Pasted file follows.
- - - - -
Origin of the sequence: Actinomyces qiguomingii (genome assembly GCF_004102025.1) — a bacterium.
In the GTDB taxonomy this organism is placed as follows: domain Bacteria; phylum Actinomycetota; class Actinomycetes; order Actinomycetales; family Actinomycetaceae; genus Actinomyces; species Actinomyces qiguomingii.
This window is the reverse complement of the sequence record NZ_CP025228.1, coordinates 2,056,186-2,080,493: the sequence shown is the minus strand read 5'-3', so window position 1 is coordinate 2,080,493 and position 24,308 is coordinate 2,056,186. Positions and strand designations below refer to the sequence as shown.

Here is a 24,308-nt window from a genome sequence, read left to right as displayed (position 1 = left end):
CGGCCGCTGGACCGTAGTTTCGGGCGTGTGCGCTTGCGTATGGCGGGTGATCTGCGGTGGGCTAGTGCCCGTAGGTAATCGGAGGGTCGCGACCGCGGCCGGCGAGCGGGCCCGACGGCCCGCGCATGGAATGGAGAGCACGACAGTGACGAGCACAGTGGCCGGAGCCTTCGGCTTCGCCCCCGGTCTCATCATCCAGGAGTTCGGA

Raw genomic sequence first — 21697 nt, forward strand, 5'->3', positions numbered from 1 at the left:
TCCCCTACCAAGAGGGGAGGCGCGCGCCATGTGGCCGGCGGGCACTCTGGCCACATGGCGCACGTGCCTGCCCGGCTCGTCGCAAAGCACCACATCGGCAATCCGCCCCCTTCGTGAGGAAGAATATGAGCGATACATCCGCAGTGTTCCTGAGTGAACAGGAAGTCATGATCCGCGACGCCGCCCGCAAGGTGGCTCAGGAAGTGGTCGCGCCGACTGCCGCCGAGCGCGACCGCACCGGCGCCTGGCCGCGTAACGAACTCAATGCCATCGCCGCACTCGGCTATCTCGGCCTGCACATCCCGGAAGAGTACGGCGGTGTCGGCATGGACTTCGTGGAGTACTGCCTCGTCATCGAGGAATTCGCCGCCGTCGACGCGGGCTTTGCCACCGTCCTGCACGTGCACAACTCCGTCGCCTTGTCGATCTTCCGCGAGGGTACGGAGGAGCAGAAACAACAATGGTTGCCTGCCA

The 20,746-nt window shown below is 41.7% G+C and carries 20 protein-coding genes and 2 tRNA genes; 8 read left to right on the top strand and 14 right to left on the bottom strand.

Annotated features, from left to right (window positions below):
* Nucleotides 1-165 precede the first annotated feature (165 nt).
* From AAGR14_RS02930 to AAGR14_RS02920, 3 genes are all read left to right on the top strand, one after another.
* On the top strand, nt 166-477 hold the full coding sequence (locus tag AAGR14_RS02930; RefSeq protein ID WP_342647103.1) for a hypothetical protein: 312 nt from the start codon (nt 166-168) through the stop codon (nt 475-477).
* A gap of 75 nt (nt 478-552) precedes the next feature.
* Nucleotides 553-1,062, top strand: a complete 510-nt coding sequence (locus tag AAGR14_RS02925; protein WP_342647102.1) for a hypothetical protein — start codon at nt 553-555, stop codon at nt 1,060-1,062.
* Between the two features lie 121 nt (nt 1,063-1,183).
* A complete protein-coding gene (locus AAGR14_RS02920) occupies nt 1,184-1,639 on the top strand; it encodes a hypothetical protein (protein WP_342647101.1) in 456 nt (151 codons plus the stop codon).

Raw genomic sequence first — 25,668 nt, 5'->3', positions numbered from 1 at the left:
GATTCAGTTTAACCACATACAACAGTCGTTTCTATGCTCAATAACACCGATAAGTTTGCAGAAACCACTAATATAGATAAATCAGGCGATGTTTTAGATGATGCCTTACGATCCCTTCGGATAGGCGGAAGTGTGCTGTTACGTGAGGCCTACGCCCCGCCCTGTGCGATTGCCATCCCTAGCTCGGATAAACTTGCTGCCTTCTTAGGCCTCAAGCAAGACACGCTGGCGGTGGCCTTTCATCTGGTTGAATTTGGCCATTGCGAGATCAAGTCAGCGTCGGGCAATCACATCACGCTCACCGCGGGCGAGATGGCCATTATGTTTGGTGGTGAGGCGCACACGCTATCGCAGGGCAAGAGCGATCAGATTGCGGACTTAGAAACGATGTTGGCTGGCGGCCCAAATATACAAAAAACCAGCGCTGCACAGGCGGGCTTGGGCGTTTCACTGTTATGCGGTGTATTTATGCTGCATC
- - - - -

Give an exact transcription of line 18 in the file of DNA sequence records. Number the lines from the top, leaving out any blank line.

GATTCAGTTTAACCACATACAACAGTCGTTTCTATGCTCAATAACACCGATAAGTTTGCAGAAACCACTAATATAGATAAATCAGGCGATGTTTTAGATGATGCCTTACGATCCCTTCGGATAGGCGGAAGTGTGCTGTTACGTGAGGCCTACGCCCCGCCCTGTGCGATTGCCATCCCTAGCTCGGATAAACTTGCTGCCTTCTTAGGCCTCAAGCAAGACACGCTGGCGGTGGCCTTTCATCTGGTTGAATTTGGCCATTGCGAGATCAAGTCAGCGTCGGGCAATCACATCACGCTCACCGCGGGCGAGATGGCCATTATGTTTGGTGGTGAGGCGCACACGCTATCGCAGGGCAAGAGCGATCAGATTGCGGACTTAGAAACGATGTTGGCTGGCGGCCCAAATATACAAAAAACCAGCGCTGCACAGGCGGGCTTGGGCGTTTCACTGTTATGCGGTGTATTTATGCTGCATC